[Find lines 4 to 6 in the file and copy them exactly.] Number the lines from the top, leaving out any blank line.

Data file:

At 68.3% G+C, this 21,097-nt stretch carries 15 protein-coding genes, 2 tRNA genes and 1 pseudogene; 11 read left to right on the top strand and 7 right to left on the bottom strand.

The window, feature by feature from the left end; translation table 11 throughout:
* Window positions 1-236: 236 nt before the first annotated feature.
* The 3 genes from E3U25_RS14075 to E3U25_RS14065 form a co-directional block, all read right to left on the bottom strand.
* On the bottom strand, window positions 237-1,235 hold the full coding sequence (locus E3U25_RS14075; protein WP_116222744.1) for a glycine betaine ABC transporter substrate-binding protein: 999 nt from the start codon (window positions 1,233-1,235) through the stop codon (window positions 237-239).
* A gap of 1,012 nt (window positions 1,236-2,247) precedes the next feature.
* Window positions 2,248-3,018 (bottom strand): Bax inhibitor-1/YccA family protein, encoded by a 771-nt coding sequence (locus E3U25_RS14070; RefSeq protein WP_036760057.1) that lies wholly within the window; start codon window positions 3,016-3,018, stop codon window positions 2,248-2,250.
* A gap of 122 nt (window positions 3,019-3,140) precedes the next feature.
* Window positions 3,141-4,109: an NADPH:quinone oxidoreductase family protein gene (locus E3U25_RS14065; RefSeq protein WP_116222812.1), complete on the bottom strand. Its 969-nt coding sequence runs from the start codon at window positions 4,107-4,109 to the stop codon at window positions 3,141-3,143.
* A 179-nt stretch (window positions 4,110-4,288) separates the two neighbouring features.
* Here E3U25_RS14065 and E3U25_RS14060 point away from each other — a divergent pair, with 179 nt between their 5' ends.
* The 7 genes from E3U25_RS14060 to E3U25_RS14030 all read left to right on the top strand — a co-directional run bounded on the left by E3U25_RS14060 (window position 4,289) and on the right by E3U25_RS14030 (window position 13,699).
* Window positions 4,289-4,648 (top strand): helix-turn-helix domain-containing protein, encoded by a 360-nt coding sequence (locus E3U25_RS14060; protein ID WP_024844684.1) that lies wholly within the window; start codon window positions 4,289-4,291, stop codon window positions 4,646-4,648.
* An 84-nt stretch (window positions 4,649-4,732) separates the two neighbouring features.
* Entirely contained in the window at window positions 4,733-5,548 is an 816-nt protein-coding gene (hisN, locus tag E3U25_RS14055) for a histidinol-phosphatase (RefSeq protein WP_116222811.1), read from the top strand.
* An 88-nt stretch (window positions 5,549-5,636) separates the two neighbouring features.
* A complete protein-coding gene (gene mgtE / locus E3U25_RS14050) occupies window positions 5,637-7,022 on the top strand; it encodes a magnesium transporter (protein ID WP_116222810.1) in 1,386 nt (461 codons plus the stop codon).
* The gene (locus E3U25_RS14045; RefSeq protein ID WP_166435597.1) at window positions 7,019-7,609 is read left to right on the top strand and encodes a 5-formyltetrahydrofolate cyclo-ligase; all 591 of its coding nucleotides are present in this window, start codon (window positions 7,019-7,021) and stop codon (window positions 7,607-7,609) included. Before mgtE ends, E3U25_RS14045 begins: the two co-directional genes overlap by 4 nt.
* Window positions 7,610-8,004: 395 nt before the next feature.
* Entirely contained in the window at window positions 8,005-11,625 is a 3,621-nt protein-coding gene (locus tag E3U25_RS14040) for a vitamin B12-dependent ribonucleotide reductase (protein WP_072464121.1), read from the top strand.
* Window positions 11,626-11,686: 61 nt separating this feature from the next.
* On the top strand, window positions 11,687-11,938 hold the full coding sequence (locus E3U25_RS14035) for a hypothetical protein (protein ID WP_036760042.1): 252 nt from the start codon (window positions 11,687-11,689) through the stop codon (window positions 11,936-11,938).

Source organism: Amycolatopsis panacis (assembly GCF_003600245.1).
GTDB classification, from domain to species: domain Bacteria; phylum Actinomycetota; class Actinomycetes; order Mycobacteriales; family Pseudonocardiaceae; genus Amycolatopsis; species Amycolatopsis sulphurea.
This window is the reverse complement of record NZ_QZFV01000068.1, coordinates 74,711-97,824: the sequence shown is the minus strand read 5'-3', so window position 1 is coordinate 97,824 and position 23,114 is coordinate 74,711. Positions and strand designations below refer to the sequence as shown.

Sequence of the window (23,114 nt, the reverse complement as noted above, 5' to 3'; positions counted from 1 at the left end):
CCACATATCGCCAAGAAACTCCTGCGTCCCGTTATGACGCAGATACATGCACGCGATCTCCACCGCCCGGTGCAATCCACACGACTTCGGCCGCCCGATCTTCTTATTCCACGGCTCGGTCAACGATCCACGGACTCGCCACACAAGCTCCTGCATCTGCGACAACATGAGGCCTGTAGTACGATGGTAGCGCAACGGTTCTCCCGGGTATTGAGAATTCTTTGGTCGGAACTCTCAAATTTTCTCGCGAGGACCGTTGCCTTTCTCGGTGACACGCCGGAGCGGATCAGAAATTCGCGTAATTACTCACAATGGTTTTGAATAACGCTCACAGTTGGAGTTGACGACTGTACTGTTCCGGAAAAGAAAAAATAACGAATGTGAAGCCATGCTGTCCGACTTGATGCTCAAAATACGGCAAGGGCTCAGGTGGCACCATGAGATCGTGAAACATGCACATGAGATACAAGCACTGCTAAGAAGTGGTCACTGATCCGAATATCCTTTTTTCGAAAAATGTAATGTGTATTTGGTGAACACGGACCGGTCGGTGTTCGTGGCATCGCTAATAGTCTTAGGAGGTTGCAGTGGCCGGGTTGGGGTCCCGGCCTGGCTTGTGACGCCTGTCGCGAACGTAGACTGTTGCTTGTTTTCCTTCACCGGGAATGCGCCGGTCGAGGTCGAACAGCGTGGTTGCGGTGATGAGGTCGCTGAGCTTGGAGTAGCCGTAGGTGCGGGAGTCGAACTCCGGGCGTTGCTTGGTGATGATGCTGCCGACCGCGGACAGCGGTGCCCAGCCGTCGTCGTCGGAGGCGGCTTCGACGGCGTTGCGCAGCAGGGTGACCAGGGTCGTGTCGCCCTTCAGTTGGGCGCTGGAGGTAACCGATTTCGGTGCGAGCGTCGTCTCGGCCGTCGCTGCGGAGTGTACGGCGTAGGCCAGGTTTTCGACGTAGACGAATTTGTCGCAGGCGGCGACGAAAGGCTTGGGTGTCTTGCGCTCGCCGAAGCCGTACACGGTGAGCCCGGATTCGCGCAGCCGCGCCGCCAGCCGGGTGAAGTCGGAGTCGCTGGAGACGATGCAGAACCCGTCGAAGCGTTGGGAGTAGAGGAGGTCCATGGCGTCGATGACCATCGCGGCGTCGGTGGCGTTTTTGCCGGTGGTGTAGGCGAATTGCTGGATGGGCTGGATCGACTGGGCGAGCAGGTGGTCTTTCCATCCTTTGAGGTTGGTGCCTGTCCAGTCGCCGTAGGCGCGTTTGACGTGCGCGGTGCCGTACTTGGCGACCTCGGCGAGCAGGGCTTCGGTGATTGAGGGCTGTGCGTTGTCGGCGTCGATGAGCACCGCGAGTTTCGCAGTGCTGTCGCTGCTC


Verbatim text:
* The 3 genes from E3U25_RS14075 to E3U25_RS14065 form a co-directional block, all read right to left on the bottom strand.
* On the bottom strand, window positions 237-1,235 hold the full coding sequence (locus E3U25_RS14075; protein WP_116222744.1) for a glycine betaine ABC transporter substrate-binding protein: 999 nt from the start codon (window positions 1,233-1,235) through the stop codon (window positions 237-239).
* A gap of 1,012 nt (window positions 1,236-2,247) precedes the next feature.